The effect of tetracaine on stimulated contractions, sarcoplasmic reticulum Ca2+ content and membrane current in isolated rat ventricular myocytes
Corresponding author D. A. Eisner: Department of Veterinary Preclinical Sciences, University of Liverpool, Liverpool L69 3BX, UK. Email: email@example.com
- 1The effects of tetracaine were examined on rat ventricular myocytes. In both field-stimulated and voltage-clamped cells tetracaine (100–200 μM) produced an initial decrease of contraction before a recovery towards the control level. Removal of tetracaine produced a transient overshoot of contraction to levels greater than the control.
- 2The transient decrease of contraction produced by tetracaine was accompanied by a small transient increase in the integral of the L-type Ca2+ current and a larger transient decrease of the Na+-Ca2+ exchange current on repolarization. These are attributed to decreased systolic release of Ca2+. On removal of tetracaine there was an increase of the Na+-Ca2+ exchange current. Before the addition of tetracaine, calculated Ca2+ influx and efflux across the sarcolemma were approximately equal. On adding tetracaine, efflux was transiently less than influx and, on removal of tetracaine, efflux was greater than influx.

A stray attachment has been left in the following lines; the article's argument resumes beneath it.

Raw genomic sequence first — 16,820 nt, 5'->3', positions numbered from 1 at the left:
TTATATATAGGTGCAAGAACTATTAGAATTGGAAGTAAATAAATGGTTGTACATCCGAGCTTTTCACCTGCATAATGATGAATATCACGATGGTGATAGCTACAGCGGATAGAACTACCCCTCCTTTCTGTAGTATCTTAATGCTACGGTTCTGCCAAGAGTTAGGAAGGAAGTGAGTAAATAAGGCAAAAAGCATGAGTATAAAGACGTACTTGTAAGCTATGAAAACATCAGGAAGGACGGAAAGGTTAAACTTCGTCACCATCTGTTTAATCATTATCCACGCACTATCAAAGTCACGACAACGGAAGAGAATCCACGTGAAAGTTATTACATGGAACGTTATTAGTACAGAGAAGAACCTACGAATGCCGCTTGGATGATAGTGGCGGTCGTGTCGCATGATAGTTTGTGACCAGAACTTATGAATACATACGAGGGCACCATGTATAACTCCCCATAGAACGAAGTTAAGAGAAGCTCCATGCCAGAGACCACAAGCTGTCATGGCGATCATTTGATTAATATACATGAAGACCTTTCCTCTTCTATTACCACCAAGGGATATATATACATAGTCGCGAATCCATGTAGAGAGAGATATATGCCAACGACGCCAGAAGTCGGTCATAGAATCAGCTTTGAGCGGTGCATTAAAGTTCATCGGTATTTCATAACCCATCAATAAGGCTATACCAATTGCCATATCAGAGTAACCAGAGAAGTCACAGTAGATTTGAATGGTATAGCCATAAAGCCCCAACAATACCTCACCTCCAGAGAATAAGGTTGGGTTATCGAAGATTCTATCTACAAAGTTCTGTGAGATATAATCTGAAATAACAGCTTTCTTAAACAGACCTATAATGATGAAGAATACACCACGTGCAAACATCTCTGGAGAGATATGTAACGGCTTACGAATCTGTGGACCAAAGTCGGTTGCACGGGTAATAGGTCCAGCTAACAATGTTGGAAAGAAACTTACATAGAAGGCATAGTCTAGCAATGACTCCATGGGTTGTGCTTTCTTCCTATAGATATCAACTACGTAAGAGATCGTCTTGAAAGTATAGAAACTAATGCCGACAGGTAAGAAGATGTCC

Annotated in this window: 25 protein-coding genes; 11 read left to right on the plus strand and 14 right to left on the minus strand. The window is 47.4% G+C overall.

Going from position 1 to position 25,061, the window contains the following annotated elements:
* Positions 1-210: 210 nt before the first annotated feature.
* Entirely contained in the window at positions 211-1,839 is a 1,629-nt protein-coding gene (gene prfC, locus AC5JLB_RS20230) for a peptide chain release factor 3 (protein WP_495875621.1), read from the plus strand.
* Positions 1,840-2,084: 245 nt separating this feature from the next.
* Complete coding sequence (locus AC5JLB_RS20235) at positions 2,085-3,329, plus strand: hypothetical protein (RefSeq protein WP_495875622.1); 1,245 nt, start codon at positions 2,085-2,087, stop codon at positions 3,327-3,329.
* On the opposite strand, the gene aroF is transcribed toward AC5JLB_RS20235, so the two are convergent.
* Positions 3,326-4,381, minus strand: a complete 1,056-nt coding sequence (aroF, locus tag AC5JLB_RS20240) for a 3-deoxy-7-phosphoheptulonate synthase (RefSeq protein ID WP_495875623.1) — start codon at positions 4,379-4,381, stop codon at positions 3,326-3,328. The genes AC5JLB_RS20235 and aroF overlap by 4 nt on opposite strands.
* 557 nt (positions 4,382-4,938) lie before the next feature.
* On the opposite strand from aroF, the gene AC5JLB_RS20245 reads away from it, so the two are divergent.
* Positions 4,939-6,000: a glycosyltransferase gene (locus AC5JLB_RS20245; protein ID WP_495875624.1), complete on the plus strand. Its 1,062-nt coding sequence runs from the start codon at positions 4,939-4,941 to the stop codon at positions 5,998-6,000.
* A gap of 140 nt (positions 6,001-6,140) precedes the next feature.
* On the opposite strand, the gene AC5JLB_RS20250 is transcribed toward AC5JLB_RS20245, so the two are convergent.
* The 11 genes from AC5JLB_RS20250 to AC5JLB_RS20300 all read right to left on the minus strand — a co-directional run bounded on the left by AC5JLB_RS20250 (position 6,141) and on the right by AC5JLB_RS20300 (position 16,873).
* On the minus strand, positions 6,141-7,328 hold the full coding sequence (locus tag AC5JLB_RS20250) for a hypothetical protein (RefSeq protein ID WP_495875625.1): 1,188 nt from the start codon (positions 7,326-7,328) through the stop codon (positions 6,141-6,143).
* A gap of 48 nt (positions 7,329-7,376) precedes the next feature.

- 3These changes in Ca2+ fluxes result in an increase of cell Ca2+ during exposure to tetracaine. The calculated magnitude of this increase was equal to that measured directly by applying caffeine (20 mM) to release sarcoplasmic reticulum (SR) Ca2+ and integrating the resulting Na+-Ca2+ exchange current.
- 4It is concluded that the effects of tetracaine can be accounted for by depression of calcium-induced Ca2+ release (CICR). The response is transient because the inhibition is compensated for by an increase of SR Ca2+ content such that there is no steady-state effect on the magnitude of the systolic Ca2+ transient. The consequences of this result for the effects of other modulators of CICR are discussed.